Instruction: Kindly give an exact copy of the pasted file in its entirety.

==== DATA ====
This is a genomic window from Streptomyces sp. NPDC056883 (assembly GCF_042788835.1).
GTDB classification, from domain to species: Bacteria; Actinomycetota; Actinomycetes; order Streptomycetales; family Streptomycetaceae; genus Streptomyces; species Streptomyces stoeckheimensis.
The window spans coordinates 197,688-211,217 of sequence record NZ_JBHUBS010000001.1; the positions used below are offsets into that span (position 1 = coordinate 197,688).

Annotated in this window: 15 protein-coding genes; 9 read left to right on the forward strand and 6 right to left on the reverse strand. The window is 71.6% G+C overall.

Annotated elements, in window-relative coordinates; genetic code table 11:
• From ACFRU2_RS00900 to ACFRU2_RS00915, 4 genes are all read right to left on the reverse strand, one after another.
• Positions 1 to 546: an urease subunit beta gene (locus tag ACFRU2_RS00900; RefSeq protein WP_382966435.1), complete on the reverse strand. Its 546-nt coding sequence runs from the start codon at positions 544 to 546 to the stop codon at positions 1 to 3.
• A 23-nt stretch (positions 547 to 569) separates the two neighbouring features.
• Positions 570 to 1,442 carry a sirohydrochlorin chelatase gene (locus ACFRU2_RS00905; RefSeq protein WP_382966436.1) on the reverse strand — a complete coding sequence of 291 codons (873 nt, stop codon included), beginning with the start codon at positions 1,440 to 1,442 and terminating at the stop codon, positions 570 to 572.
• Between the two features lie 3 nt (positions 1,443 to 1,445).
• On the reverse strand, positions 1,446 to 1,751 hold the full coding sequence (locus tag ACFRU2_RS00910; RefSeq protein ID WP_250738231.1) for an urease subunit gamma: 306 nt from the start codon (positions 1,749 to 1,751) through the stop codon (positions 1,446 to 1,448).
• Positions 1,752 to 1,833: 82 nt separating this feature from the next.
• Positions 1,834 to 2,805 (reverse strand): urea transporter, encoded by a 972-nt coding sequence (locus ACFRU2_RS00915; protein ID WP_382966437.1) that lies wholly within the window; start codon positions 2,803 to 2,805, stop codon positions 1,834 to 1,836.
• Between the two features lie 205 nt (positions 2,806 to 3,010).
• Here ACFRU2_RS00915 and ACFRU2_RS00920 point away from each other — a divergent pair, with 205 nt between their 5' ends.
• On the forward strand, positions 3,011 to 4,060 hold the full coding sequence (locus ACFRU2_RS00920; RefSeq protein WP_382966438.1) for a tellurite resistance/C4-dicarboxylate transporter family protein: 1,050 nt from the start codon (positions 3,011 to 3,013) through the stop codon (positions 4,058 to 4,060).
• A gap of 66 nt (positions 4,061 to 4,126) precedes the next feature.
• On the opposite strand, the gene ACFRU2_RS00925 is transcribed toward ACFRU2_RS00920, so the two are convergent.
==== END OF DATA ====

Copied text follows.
This is a genomic window from Streptomyces sp. NPDC056883 (assembly GCF_042788835.1).
GTDB classification, from domain to species: Bacteria; Actinomycetota; Actinomycetes; order Streptomycetales; family Streptomycetaceae; genus Streptomyces; species Streptomyces stoeckheimensis.
The window spans coordinates 197,688-211,217 of sequence record NZ_JBHUBS010000001.1; the positions used below are offsets into that span (position 1 = coordinate 197,688).

Annotated in this window: 15 protein-coding genes; 9 read left to right on the forward strand and 6 right to left on the reverse strand. The window is 71.6% G+C overall.

Annotated elements, in window-relative coordinates; genetic code table 11:
• From ACFRU2_RS00900 to ACFRU2_RS00915, 4 genes are all read right to left on the reverse strand, one after another.
• Positions 1 to 546: an urease subunit beta gene (locus tag ACFRU2_RS00900; RefSeq protein WP_382966435.1), complete on the reverse strand. Its 546-nt coding sequence runs from the start codon at positions 544 to 546 to the stop codon at positions 1 to 3.
• A 23-nt stretch (positions 547 to 569) separates the two neighbouring features.
• Positions 570 to 1,442 carry a sirohydrochlorin chelatase gene (locus ACFRU2_RS00905; RefSeq protein WP_382966436.1) on the reverse strand — a complete coding sequence of 291 codons (873 nt, stop codon included), beginning with the start codon at positions 1,440 to 1,442 and terminating at the stop codon, positions 570 to 572.
• Between the two features lie 3 nt (positions 1,443 to 1,445).
• On the reverse strand, positions 1,446 to 1,751 hold the full coding sequence (locus tag ACFRU2_RS00910; RefSeq protein ID WP_250738231.1) for an urease subunit gamma: 306 nt from the start codon (positions 1,749 to 1,751) through the stop codon (positions 1,446 to 1,448).
• Positions 1,752 to 1,833: 82 nt separating this feature from the next.
• Positions 1,834 to 2,805 (reverse strand): urea transporter, encoded by a 972-nt coding sequence (locus ACFRU2_RS00915; protein ID WP_382966437.1) that lies wholly within the window; start codon positions 2,803 to 2,805, stop codon positions 1,834 to 1,836.
• Between the two features lie 205 nt (positions 2,806 to 3,010).
• Here ACFRU2_RS00915 and ACFRU2_RS00920 point away from each other — a divergent pair, with 205 nt between their 5' ends.
• On the forward strand, positions 3,011 to 4,060 hold the full coding sequence (locus ACFRU2_RS00920; RefSeq protein WP_382966438.1) for a tellurite resistance/C4-dicarboxylate transporter family protein: 1,050 nt from the start codon (positions 3,011 to 3,013) through the stop codon (positions 4,058 to 4,060).
• A gap of 66 nt (positions 4,061 to 4,126) precedes the next feature.
• On the opposite strand, the gene ACFRU2_RS00925 is transcribed toward ACFRU2_RS00920, so the two are convergent.